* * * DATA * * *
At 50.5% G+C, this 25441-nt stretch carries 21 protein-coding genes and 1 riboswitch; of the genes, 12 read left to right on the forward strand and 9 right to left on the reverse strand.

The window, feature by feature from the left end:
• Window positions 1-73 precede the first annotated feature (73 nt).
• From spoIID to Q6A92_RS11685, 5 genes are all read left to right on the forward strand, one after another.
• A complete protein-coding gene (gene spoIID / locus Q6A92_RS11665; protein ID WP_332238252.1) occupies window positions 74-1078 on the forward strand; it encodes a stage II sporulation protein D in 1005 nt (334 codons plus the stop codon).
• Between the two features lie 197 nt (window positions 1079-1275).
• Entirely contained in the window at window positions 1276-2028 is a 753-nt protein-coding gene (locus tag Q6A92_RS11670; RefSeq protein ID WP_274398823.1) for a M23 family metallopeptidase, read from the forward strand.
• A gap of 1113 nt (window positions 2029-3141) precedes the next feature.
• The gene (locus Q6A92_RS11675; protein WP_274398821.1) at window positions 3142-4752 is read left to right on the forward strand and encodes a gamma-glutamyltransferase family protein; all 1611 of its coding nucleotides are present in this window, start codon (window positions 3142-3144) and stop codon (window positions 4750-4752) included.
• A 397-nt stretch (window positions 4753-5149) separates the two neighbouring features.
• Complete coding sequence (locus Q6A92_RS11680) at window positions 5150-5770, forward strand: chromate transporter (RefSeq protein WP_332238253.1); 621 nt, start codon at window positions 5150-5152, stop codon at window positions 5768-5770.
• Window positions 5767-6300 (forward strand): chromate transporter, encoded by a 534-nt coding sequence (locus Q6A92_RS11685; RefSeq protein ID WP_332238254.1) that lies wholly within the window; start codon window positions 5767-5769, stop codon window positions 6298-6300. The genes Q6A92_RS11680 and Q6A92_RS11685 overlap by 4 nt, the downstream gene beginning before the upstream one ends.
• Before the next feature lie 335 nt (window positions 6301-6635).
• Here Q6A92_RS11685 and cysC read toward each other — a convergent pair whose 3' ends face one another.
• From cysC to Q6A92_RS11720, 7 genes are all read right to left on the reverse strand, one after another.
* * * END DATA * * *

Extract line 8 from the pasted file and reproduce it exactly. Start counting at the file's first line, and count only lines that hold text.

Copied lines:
• A gap of 1113 nt (window positions 2029-3141) precedes the next feature.